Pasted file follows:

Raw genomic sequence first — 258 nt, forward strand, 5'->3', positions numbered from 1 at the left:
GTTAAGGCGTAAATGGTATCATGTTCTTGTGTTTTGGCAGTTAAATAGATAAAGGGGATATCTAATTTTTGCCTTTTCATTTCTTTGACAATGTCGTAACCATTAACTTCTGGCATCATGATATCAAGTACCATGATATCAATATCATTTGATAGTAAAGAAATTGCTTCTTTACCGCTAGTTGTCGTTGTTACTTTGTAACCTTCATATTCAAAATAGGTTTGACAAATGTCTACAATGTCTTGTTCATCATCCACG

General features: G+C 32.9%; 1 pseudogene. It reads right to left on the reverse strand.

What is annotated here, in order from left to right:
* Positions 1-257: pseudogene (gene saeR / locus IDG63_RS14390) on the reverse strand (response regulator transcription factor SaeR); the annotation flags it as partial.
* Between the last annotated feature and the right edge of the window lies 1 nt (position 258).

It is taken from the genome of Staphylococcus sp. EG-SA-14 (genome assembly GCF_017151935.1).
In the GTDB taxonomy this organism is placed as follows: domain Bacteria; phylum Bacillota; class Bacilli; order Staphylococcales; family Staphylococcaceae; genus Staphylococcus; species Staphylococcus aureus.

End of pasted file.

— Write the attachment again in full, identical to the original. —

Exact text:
Raw genomic sequence first — 258 nt, forward strand, 5'->3', positions numbered from 1 at the left:
GTTAAGGCGTAAATGGTATCATGTTCTTGTGTTTTGGCAGTTAAATAGATAAAGGGGATATCTAATTTTTGCCTTTTCATTTCTTTGACAATGTCGTAACCATTAACTTCTGGCATCATGATATCAAGTACCATGATATCAATATCATTTGATAGTAAAGAAATTGCTTCTTTACCGCTAGTTGTCGTTGTTACTTTGTAACCTTCATATTCAAAATAGGTTTGACAAATGTCTACAATGTCTTGTTCATCATCCACG

General features: G+C 32.9%; 1 pseudogene. It reads right to left on the reverse strand.

What is annotated here, in order from left to right:
* Positions 1-257: pseudogene (gene saeR / locus IDG63_RS14390) on the reverse strand (response regulator transcription factor SaeR); the annotation flags it as partial.
* Between the last annotated feature and the right edge of the window lies 1 nt (position 258).

It is taken from the genome of Staphylococcus sp. EG-SA-14 (genome assembly GCF_017151935.1).
In the GTDB taxonomy this organism is placed as follows: domain Bacteria; phylum Bacillota; class Bacilli; order Staphylococcales; family Staphylococcaceae; genus Staphylococcus; species Staphylococcus aureus.